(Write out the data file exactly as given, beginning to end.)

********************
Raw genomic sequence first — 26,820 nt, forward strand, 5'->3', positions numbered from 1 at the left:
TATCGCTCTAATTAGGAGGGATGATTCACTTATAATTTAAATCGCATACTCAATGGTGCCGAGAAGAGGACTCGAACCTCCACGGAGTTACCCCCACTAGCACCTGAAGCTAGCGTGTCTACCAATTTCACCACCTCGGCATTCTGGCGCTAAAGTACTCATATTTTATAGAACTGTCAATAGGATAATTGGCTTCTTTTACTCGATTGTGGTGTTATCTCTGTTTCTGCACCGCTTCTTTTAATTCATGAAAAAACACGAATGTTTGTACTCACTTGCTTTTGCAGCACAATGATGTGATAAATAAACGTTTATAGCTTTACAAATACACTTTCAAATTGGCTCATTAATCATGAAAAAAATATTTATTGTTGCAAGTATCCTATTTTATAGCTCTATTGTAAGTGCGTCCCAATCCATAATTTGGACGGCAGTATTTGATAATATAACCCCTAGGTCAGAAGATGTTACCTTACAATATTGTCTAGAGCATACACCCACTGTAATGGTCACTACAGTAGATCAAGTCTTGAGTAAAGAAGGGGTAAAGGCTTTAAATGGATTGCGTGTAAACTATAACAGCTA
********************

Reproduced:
Raw genomic sequence first — 26,820 nt, forward strand, 5'->3', positions numbered from 1 at the left:
TATCGCTCTAATTAGGAGGGATGATTCACTTATAATTTAAATCGCATACTCAATGGTGCCGAGAAGAGGACTCGAACCTCCACGGAGTTACCCCCACTAGCACCTGAAGCTAGCGTGTCTACCAATTTCACCACCTCGGCATTCTGGCGCTAAAGTACTCATATTTTATAGAACTGTCAATAGGATAATTGGCTTCTTTTACTCGATTGTGGTGTTATCTCTGTTTCTGCACCGCTTCTTTTAATTCATGAAAAAACACGAATGTTTGTACTCACTTGCTTTTGCAGCACAATGATGTGATAAATAAACGTTTATAGCTTTACAAATACACTTTCAAATTGGCTCATTAATCATGAAAAAAATATTTATTGTTGCAAGTATCCTATTTTATAGCTCTATTGTAAGTGCGTCCCAATCCATAATTTGGACGGCAGTATTTGATAATATAACCCCTAGGTCAGAAGATGTTACCTTACAATATTGTCTAGAGCATACACCCACTGTAATGGTCACTACAGTAGATCAAGTCTTGAGTAAAGAAGGGGTAAAGGCTTTAAATGGATTGCGTGTAAACTATAACAGCTA